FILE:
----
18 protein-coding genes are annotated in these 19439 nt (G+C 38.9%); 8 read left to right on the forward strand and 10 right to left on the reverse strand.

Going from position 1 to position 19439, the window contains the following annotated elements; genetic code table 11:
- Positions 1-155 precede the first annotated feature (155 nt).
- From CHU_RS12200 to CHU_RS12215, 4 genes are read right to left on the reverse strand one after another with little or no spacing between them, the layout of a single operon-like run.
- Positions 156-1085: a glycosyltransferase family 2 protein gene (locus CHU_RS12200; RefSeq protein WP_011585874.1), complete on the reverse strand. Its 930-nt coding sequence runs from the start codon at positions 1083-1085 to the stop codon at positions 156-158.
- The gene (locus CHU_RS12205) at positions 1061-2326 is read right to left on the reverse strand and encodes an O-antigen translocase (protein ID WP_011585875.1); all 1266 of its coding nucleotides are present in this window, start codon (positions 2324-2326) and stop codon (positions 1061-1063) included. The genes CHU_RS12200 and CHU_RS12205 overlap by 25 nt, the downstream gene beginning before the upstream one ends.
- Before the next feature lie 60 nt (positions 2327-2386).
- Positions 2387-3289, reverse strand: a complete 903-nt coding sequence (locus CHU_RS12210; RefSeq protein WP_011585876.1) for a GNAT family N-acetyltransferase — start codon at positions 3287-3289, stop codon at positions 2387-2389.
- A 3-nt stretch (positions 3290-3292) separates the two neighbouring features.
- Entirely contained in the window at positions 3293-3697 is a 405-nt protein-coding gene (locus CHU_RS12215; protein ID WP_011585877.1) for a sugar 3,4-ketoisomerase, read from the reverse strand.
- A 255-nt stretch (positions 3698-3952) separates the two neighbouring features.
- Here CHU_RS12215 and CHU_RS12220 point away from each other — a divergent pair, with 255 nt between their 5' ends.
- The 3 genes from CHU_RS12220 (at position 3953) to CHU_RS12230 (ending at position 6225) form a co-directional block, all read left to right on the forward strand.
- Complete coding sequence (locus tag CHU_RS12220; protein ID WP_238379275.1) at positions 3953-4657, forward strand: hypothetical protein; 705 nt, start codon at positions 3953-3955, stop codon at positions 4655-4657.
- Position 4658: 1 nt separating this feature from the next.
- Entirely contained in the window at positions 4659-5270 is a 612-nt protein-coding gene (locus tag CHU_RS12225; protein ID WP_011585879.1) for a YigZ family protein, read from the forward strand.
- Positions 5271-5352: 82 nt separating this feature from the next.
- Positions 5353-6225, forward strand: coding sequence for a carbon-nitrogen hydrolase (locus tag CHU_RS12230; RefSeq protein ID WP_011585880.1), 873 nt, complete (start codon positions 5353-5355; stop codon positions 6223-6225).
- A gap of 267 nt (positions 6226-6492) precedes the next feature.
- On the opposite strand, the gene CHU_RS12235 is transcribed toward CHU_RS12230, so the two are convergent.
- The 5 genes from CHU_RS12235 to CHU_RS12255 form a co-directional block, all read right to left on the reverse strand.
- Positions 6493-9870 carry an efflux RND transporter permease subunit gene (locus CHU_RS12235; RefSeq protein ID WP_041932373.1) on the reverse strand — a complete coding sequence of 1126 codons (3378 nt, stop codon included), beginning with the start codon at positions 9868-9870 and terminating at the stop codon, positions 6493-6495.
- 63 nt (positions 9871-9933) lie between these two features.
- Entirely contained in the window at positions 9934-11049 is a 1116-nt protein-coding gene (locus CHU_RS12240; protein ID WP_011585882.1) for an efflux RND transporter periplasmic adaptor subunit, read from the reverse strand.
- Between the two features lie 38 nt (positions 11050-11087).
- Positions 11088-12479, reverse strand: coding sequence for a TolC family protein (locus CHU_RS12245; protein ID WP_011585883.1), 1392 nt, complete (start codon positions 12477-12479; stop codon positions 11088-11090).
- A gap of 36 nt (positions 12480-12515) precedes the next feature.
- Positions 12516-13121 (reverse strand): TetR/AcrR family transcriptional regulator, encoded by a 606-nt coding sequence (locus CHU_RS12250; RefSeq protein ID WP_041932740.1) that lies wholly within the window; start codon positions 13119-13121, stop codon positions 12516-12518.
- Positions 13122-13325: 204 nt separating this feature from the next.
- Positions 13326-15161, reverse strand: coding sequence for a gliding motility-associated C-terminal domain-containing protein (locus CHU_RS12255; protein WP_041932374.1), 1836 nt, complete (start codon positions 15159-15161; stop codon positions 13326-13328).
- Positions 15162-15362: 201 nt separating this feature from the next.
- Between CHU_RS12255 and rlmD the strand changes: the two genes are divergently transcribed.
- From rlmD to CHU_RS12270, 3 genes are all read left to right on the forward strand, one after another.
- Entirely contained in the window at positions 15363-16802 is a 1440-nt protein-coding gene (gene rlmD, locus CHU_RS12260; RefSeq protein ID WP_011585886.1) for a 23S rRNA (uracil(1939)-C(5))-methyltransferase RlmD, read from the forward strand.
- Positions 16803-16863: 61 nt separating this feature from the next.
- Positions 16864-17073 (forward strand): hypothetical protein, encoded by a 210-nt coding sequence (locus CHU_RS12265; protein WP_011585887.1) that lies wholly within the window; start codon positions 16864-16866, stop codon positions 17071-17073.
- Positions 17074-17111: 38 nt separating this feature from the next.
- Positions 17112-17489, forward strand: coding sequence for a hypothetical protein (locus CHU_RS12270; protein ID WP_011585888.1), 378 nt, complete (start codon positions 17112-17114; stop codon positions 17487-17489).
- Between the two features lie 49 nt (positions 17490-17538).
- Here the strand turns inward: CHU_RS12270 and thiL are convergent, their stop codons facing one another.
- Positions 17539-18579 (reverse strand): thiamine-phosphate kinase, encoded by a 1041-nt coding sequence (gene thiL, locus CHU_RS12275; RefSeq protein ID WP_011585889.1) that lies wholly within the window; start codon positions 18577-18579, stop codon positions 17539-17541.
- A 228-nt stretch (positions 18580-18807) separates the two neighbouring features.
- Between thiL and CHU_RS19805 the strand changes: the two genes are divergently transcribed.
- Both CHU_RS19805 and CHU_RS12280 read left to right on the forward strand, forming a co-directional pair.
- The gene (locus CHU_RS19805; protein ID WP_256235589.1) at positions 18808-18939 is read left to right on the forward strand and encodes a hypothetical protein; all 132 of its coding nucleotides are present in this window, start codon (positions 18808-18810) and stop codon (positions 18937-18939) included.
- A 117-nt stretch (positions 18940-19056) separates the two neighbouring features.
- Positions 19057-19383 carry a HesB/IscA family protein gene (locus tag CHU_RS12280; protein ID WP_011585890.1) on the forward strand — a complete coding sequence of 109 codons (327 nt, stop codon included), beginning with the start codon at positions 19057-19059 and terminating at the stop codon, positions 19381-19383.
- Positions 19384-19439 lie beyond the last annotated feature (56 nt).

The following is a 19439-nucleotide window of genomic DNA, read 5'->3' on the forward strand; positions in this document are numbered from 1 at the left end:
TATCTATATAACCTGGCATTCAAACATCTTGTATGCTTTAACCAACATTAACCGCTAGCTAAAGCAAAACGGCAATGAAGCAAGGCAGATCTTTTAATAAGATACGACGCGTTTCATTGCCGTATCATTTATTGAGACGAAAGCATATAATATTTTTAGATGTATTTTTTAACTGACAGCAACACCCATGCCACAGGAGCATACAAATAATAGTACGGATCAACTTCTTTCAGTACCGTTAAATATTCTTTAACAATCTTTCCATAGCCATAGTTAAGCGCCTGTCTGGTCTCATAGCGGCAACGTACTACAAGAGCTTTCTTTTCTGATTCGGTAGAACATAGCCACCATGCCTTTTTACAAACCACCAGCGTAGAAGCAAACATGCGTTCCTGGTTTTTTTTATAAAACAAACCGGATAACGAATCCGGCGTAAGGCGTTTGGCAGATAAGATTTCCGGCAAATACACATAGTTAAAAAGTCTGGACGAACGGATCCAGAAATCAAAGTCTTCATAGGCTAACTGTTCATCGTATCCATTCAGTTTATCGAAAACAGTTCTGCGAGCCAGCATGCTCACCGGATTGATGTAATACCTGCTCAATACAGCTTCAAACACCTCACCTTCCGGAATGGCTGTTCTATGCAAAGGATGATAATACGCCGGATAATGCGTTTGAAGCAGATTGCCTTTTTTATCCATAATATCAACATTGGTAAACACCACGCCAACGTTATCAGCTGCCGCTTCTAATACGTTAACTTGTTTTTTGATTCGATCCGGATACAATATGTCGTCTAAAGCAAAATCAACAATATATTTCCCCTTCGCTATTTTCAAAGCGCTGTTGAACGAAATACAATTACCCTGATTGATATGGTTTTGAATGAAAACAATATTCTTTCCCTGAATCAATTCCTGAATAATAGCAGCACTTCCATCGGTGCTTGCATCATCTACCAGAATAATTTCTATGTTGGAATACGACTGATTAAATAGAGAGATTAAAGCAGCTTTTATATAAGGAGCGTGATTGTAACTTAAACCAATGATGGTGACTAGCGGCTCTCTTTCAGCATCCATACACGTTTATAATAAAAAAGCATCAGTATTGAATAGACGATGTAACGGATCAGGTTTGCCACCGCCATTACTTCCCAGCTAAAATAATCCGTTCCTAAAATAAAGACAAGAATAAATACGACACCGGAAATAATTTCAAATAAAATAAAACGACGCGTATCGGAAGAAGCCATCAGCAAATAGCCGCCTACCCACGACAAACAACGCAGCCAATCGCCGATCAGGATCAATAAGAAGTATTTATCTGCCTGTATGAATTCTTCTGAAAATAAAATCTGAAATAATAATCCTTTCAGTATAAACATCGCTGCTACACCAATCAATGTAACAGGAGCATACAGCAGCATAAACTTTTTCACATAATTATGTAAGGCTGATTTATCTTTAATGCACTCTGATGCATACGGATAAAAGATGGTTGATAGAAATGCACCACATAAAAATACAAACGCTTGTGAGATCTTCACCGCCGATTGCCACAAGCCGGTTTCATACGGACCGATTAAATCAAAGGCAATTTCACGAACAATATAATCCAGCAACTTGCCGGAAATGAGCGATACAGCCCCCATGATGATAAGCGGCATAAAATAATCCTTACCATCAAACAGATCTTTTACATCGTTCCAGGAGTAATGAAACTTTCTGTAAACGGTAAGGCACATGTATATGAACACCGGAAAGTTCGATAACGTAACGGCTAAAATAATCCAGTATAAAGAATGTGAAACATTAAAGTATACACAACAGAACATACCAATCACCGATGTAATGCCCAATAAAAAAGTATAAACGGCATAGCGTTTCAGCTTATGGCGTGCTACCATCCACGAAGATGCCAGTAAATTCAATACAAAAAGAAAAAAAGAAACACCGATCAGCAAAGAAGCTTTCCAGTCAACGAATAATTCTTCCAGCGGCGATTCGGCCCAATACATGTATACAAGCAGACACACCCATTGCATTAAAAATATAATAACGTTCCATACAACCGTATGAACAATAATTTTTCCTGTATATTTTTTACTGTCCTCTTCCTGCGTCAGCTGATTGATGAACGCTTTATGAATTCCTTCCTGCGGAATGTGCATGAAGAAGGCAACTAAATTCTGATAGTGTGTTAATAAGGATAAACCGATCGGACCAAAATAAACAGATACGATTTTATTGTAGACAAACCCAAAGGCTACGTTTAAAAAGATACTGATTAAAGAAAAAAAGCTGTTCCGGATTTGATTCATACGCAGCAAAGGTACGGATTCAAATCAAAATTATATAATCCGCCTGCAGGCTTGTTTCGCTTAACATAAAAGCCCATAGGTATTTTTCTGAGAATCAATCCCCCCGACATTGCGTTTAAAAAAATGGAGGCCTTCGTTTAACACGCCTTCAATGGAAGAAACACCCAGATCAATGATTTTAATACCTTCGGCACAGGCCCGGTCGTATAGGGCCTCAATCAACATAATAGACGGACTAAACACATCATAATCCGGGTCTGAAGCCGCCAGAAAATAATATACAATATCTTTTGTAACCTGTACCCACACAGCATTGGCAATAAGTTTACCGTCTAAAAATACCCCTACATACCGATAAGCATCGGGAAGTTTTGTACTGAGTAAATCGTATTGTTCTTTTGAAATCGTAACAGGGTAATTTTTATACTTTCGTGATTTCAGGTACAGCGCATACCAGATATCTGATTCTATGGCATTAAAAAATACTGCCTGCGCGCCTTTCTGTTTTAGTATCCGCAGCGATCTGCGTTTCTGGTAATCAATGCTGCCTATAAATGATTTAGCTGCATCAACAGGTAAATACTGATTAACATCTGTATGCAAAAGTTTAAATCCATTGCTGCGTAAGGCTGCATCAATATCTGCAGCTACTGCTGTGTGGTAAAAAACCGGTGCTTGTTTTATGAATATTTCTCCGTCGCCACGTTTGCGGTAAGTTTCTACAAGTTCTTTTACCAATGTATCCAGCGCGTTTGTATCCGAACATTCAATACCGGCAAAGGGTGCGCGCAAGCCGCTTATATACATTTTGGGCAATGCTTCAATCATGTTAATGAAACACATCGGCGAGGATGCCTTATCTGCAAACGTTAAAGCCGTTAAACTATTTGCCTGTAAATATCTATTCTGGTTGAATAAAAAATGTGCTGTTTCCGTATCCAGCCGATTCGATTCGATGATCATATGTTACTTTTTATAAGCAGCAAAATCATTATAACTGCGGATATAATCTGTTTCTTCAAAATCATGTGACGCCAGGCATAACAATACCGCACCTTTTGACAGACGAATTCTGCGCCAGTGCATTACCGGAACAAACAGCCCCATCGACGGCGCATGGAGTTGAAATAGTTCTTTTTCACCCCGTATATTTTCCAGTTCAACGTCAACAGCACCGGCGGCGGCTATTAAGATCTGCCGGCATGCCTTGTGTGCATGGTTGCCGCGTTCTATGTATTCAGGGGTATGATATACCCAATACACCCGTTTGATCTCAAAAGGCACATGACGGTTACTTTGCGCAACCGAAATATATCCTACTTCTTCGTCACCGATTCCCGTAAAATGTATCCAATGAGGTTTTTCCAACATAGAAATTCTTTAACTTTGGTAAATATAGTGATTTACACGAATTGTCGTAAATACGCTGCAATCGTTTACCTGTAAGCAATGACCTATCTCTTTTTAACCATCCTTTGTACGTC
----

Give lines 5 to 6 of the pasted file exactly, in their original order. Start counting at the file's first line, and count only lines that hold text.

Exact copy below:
- Positions 156-1085: a glycosyltransferase family 2 protein gene (locus CHU_RS12200; RefSeq protein WP_011585874.1), complete on the reverse strand. Its 930-nt coding sequence runs from the start codon at positions 1083-1085 to the stop codon at positions 156-158.
- The gene (locus CHU_RS12205) at positions 1061-2326 is read right to left on the reverse strand and encodes an O-antigen translocase (protein ID WP_011585875.1); all 1266 of its coding nucleotides are present in this window, start codon (positions 2324-2326) and stop codon (positions 1061-1063) included. The genes CHU_RS12200 and CHU_RS12205 overlap by 25 nt, the downstream gene beginning before the upstream one ends.